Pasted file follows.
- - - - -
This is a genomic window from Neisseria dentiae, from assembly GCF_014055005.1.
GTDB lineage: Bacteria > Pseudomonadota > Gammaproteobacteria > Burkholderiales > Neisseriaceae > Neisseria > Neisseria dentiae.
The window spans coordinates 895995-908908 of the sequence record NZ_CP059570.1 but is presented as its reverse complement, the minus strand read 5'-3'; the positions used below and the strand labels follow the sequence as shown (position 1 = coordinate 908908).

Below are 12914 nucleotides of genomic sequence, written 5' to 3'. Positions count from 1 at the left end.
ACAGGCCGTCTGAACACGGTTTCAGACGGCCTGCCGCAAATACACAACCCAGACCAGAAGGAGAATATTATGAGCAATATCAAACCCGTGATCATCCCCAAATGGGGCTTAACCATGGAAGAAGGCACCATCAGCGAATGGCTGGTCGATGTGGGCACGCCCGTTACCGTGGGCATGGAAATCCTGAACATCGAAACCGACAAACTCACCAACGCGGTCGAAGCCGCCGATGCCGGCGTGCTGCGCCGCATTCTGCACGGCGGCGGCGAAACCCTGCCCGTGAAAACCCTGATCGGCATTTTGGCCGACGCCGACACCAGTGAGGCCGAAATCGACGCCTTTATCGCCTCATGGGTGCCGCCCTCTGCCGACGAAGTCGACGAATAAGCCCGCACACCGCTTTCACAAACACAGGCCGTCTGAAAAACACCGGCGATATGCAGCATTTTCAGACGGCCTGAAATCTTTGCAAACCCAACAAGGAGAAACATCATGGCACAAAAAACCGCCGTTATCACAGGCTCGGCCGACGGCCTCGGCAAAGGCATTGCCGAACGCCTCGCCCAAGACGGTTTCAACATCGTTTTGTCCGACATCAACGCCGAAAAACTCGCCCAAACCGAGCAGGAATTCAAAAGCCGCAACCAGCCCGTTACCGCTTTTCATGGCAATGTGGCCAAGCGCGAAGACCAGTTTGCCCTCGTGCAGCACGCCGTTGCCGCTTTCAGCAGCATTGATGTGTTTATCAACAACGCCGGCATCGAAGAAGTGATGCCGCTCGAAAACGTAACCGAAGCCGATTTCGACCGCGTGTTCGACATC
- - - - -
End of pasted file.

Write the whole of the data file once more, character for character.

This is a genomic window from Neisseria dentiae, from assembly GCF_014055005.1.
GTDB lineage: Bacteria > Pseudomonadota > Gammaproteobacteria > Burkholderiales > Neisseriaceae > Neisseria > Neisseria dentiae.
The window spans coordinates 895995-908908 of the sequence record NZ_CP059570.1 but is presented as its reverse complement, the minus strand read 5'-3'; the positions used below and the strand labels follow the sequence as shown (position 1 = coordinate 908908).

Below are 12914 nucleotides of genomic sequence, written 5' to 3'. Positions count from 1 at the left end.
ACAGGCCGTCTGAACACGGTTTCAGACGGCCTGCCGCAAATACACAACCCAGACCAGAAGGAGAATATTATGAGCAATATCAAACCCGTGATCATCCCCAAATGGGGCTTAACCATGGAAGAAGGCACCATCAGCGAATGGCTGGTCGATGTGGGCACGCCCGTTACCGTGGGCATGGAAATCCTGAACATCGAAACCGACAAACTCACCAACGCGGTCGAAGCCGCCGATGCCGGCGTGCTGCGCCGCATTCTGCACGGCGGCGGCGAAACCCTGCCCGTGAAAACCCTGATCGGCATTTTGGCCGACGCCGACACCAGTGAGGCCGAAATCGACGCCTTTATCGCCTCATGGGTGCCGCCCTCTGCCGACGAAGTCGACGAATAAGCCCGCACACCGCTTTCACAAACACAGGCCGTCTGAAAAACACCGGCGATATGCAGCATTTTCAGACGGCCTGAAATCTTTGCAAACCCAACAAGGAGAAACATCATGGCACAAAAAACCGCCGTTATCACAGGCTCGGCCGACGGCCTCGGCAAAGGCATTGCCGAACGCCTCGCCCAAGACGGTTTCAACATCGTTTTGTCCGACATCAACGCCGAAAAACTCGCCCAAACCGAGCAGGAATTCAAAAGCCGCAACCAGCCCGTTACCGCTTTTCATGGCAATGTGGCCAAGCGCGAAGACCAGTTTGCCCTCGTGCAGCACGCCGTTGCCGCTTTCAGCAGCATTGATGTGTTTATCAACAACGCCGGCATCGAAGAAGTGATGCCGCTCGAAAACGTAACCGAAGCCGATTTCGACCGCGTGTTCGACATC